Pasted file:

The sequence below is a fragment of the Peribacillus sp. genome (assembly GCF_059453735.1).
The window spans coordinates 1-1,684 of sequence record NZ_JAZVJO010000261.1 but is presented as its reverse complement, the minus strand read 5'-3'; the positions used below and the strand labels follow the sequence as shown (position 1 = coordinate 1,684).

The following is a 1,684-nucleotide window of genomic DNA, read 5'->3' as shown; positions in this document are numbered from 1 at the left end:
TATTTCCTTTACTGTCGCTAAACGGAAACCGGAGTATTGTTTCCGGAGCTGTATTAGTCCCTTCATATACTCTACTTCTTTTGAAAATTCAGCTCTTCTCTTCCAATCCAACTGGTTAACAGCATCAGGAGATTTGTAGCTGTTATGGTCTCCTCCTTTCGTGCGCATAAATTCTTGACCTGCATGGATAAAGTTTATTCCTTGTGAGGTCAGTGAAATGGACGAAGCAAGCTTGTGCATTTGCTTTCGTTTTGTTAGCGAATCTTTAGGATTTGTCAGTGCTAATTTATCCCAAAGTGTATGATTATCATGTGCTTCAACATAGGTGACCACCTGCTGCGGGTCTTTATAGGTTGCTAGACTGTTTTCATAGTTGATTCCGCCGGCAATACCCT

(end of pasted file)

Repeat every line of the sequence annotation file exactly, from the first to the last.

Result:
The sequence below is a fragment of the Peribacillus sp. genome (assembly GCF_059453735.1).
The window spans coordinates 1-1,684 of sequence record NZ_JAZVJO010000261.1 but is presented as its reverse complement, the minus strand read 5'-3'; the positions used below and the strand labels follow the sequence as shown (position 1 = coordinate 1,684).

The following is a 1,684-nucleotide window of genomic DNA, read 5'->3' as shown; positions in this document are numbered from 1 at the left end:
TATTTCCTTTACTGTCGCTAAACGGAAACCGGAGTATTGTTTCCGGAGCTGTATTAGTCCCTTCATATACTCTACTTCTTTTGAAAATTCAGCTCTTCTCTTCCAATCCAACTGGTTAACAGCATCAGGAGATTTGTAGCTGTTATGGTCTCCTCCTTTCGTGCGCATAAATTCTTGACCTGCATGGATAAAGTTTATTCCTTGTGAGGTCAGTGAAATGGACGAAGCAAGCTTGTGCATTTGCTTTCGTTTTGTTAGCGAATCTTTAGGATTTGTCAGTGCTAATTTATCCCAAAGTGTATGATTATCATGTGCTTCAACATAGGTGACCACCTGCTGCGGGTCTTTATAGGTTGCTAGACTGTTTTCATAGTTGATTCCGCCGGCAATACCCT